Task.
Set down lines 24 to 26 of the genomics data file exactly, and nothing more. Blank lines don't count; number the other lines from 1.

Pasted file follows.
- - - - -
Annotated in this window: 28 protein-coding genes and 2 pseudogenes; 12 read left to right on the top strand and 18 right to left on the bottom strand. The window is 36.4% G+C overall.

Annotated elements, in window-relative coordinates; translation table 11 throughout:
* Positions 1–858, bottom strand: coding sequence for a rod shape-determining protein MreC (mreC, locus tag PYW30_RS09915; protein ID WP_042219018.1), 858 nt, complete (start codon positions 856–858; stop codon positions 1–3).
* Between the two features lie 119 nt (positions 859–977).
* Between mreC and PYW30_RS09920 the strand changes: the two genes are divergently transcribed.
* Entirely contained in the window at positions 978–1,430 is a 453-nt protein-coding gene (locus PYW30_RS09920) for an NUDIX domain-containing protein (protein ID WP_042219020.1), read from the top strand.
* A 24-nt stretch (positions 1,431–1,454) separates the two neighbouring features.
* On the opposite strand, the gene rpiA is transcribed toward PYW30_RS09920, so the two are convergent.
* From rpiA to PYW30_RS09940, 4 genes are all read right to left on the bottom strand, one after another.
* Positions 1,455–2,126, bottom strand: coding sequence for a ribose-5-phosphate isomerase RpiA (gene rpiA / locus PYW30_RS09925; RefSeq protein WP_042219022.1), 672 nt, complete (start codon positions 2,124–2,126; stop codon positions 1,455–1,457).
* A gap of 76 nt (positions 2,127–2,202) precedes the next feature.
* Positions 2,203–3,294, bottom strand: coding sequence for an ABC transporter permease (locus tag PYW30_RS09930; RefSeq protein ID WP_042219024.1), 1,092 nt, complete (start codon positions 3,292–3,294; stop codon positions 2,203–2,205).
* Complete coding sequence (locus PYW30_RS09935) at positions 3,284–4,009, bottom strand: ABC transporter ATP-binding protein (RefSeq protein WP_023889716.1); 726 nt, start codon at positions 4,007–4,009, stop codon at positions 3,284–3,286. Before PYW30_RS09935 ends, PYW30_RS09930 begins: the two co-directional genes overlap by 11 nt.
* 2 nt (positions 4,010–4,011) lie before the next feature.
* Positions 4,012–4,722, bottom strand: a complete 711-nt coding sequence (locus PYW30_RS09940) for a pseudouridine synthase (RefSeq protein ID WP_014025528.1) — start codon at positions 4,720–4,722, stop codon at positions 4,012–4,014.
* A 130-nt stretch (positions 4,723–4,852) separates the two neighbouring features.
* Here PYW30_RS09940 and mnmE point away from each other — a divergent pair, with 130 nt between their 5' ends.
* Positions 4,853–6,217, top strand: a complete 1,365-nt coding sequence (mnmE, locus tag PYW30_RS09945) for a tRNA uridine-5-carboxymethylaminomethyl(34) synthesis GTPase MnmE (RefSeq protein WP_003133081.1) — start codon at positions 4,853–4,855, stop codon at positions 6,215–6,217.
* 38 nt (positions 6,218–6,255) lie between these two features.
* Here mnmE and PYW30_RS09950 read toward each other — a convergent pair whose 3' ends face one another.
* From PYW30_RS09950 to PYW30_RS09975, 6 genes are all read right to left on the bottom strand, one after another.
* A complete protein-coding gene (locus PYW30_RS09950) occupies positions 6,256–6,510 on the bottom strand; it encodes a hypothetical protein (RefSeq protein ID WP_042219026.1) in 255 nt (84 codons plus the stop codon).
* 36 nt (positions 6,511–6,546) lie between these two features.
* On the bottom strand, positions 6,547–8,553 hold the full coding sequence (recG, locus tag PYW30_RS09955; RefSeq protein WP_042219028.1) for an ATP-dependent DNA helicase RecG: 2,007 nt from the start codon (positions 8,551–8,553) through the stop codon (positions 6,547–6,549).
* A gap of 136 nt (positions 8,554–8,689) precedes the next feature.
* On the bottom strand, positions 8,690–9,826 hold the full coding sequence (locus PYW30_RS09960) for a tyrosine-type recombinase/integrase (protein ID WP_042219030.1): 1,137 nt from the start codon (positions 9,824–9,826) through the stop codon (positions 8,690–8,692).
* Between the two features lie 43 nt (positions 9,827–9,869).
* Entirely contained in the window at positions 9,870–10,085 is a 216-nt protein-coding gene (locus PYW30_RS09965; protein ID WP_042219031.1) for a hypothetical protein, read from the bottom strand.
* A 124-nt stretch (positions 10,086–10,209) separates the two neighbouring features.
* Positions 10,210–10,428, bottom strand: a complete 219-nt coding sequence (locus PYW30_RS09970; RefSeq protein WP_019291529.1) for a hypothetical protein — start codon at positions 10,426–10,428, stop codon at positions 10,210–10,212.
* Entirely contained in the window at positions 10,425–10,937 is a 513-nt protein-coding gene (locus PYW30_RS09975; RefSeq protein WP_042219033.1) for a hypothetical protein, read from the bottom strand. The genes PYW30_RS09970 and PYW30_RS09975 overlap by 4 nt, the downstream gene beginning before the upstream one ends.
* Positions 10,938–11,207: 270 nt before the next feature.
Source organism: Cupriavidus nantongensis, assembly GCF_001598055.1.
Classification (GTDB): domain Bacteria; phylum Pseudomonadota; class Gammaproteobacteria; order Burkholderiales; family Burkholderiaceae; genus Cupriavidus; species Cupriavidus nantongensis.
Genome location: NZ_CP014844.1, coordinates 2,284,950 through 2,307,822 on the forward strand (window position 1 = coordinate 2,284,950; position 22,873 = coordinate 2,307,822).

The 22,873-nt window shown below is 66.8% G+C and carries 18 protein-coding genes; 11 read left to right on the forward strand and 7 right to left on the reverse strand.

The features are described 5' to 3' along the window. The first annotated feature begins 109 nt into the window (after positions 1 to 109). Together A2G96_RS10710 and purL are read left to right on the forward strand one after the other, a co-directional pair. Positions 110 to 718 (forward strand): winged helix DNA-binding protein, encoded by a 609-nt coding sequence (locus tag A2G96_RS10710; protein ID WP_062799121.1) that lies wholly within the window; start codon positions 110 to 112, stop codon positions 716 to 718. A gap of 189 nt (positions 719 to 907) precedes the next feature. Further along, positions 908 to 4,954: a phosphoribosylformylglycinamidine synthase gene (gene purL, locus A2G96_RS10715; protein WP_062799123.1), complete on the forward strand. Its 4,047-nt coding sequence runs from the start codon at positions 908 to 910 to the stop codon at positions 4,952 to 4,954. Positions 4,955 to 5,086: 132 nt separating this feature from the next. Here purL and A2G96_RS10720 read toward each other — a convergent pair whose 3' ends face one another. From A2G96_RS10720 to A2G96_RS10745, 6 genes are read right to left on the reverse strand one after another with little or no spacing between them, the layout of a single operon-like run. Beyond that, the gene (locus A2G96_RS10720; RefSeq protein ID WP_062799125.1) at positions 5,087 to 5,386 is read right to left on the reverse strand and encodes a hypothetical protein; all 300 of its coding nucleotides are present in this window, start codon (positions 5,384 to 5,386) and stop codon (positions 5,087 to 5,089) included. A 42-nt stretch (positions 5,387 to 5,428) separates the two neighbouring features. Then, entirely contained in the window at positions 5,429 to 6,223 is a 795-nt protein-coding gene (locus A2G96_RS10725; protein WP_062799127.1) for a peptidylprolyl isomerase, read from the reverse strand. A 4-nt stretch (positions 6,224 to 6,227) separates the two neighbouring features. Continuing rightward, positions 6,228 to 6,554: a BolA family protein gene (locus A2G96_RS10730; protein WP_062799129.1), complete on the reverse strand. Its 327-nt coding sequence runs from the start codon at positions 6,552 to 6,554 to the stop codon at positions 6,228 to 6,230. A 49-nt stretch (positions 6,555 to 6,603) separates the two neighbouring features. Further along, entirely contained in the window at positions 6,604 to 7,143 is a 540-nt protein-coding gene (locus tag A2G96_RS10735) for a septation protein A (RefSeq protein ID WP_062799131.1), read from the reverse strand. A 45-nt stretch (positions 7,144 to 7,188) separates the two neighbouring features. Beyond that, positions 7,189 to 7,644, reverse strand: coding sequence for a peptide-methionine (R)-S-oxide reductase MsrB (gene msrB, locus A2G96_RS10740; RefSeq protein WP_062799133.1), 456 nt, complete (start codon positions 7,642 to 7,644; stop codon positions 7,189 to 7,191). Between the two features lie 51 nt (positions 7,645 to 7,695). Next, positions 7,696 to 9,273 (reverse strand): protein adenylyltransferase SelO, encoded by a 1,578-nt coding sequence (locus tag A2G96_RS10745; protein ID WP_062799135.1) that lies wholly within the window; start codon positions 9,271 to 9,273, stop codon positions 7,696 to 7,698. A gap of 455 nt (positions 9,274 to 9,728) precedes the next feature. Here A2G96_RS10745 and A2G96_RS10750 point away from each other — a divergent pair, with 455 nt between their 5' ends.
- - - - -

* On the bottom strand, positions 6,547–8,553 hold the full coding sequence (recG, locus tag PYW30_RS09955; RefSeq protein WP_042219028.1) for an ATP-dependent DNA helicase RecG: 2,007 nt from the start codon (positions 8,551–8,553) through the stop codon (positions 6,547–6,549).
* A gap of 136 nt (positions 8,554–8,689) precedes the next feature.
* On the bottom strand, positions 8,690–9,826 hold the full coding sequence (locus PYW30_RS09960) for a tyrosine-type recombinase/integrase (protein ID WP_042219030.1): 1,137 nt from the start codon (positions 9,824–9,826) through the stop codon (positions 8,690–8,692).